Merry Christmas from Under the Hollywood Sign

December 24, 2014 § Leave a comment

Thanks for reading this blog, which I began nearly six years ago to promote my work; it has been a labor of love. Nevertheless, if a fraction of the hundreds of thousands who’ve read my posts and pages would watch my films or read my ebooks, I’d be much happier. The documentaries are available for sale (via DVD or Vimeo download) or rent (via Vimeo); the ebooks are available from Amazon, Barnes and Noble and other ebook sellers. All are linked through my website http://www.hopeandersonproductions.com

Films:
Under the Hollywood Sign
Peg Entwistle: The Life and Death of an Actress
The Jim Thompson House and Art Collection (available on DVD; downloadable in 2015)
Jim Thompson, Silk King (New edition coming on DVD and download in 2015)

Ebooks:
Peg Entwistle and The Hollywood Sign
On Blade Runner: Four Essays

The Journey Is Greater Than The Destination

September 4, 2014 § 2 Comments

Copyright Hope Anderson Productions

Copyright Hope Anderson Productions

For years I’ve been working on a novel. It was inspired by a trip I took shortly after finishing my first documentary, “Jim Thompson, Silk King” in 2001, though at the time I had no sense of it as anything more than an adventurous vacation. Soon after I returned from it I flew to New York, where JTSK was in a festival; it showed on September 8th. As fate would have it, I got back to Los Angeles hours before the attacks of September 11th, and for a long time no one wanted to think about documentaries, or entertainment in general. After marketing JTSK as much as I could during that grim time, I made its previously planned companion, “The Jim Thompson House and Art Collection.” By this time it was 2005, and my 2001 trip had receded long enough for me to start writing a novel based on it. As I was finishing the first draft, I moved to Beachwood Canyon, which involved selling one house and buying another that turned out to more of a fixer than expected. When I was finally settled, I began preproduction on my documentary Under the Hollywood Sign, another long-simmering idea. Although I initially thought I was making a little neighborhood documentary, Beachwood’s history turned out to be enormous, and UTHS grew into a major project: thirty interviews, many hours of footage and hundreds of images. The project kept me occupied for the next three years, at which point it was late 2009. In 2010, I finally dug out my novel and starting writing again. Every summer since then, I’ve done another draft; now, four years later, the result is tangible: a 355-page manuscript about a journey, and the embodiment of my own long trek.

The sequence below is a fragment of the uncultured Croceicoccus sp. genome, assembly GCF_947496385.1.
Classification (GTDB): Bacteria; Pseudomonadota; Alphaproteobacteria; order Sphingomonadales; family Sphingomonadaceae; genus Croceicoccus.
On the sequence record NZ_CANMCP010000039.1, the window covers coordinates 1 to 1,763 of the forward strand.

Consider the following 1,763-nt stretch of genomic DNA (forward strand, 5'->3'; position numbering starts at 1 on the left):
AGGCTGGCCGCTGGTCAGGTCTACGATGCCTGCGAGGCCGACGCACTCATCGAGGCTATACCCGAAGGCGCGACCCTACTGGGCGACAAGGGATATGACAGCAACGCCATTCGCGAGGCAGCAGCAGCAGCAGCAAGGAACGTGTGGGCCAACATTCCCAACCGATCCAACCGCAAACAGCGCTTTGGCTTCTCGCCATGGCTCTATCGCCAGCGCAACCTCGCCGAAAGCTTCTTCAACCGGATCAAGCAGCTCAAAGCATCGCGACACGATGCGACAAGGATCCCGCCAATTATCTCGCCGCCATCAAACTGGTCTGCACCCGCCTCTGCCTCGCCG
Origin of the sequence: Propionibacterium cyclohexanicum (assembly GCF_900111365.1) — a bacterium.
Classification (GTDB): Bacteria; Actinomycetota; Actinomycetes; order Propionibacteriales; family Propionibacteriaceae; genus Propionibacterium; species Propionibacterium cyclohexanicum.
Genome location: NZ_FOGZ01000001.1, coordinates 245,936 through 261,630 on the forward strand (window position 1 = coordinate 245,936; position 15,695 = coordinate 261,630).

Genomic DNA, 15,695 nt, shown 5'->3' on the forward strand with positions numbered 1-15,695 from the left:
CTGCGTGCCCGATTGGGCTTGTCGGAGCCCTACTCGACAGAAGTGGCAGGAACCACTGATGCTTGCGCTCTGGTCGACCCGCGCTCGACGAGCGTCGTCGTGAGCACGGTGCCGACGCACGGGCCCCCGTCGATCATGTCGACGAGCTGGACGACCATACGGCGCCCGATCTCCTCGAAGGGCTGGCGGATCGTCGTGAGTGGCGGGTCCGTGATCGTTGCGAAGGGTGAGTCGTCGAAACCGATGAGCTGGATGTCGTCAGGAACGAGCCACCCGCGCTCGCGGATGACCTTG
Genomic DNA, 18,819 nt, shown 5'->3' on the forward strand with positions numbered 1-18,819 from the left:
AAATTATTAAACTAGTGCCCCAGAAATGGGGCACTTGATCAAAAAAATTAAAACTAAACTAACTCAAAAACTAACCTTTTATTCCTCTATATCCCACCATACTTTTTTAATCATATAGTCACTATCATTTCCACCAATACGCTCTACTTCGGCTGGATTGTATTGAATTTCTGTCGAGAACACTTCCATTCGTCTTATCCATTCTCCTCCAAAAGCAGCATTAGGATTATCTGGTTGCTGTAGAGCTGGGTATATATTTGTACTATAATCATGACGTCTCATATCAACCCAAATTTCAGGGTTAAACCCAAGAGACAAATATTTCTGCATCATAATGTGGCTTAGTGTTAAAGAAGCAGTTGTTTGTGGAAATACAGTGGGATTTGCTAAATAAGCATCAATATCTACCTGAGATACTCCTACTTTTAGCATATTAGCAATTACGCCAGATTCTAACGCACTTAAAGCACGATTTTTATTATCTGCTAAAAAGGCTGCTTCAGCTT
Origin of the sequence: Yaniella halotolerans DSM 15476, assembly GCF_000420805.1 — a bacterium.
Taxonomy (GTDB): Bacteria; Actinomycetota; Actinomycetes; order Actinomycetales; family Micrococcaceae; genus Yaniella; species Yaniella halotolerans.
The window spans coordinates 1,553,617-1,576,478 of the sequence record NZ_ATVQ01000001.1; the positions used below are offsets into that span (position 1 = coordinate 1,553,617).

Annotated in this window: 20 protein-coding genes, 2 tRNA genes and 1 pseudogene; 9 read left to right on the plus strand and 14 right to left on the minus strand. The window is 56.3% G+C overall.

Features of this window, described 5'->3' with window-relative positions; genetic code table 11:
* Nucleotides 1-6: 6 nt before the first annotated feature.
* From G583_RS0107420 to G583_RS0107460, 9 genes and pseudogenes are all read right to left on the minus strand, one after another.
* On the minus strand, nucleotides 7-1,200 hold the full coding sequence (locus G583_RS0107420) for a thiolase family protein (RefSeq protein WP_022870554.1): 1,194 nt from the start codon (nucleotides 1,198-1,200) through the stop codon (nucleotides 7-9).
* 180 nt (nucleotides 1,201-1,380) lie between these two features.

Beyond the films and moving house, why did it take me so long? There isn’t any simple answer, but it’s clear that reading novels doesn’t teach one to write them. And writing novels doesn’t equal finishing them: a previous attempt ended in frustration. (Recently I learned that Joyce Carol Oates’s late husband left a novel–his only novel, chipped away at for decades–unfinished when he died. It was not reassuring.) From a practical standpoint, the work would have gone faster if I had revised printed drafts rather than doing it on my computer. Because the novel existed only virtually, a number of gaps and errors went unnoticed for too long. But the biggest setback came during the summer of 2013, when a Time-Warner technician cut the power and crashed my computer. (He had assured me that I could keep working while he ran new cable to the house.) When everything went black, I lost the draft I was working on, including a substantial part of the last section. Although I had saved a previous draft on Dropbox, I was never able to recover what had disappeared. Worse yet, I was afraid to look at the manuscript, much less work on it, for several months.

But eventually I did. This summer I knew I had to finish so I soldiered on, finally getting to the end on Labor Day. This month I’ll send the manuscript out to some friends who have kindly volunteered to be my first readers. After that, I’ll work on selling it. One way or another, it will be published. But let’s face it: we’re not living in the Age of the Novel and no one really cares. So why did I bother? Because, with the exception of my (easily fulfilled) goal of motherhood, all my ambitions have paled in comparison to my desire to write a novel: it’s a dream I’ve had since the age of twelve. Accomplishing it has taught me many things, one of which is to love the process, not just the result. And even if only my friends and family read it, my reward has come already: I’ll soon be starting two new projects, neither of which would have come my way if I hadn’t persevered on this one.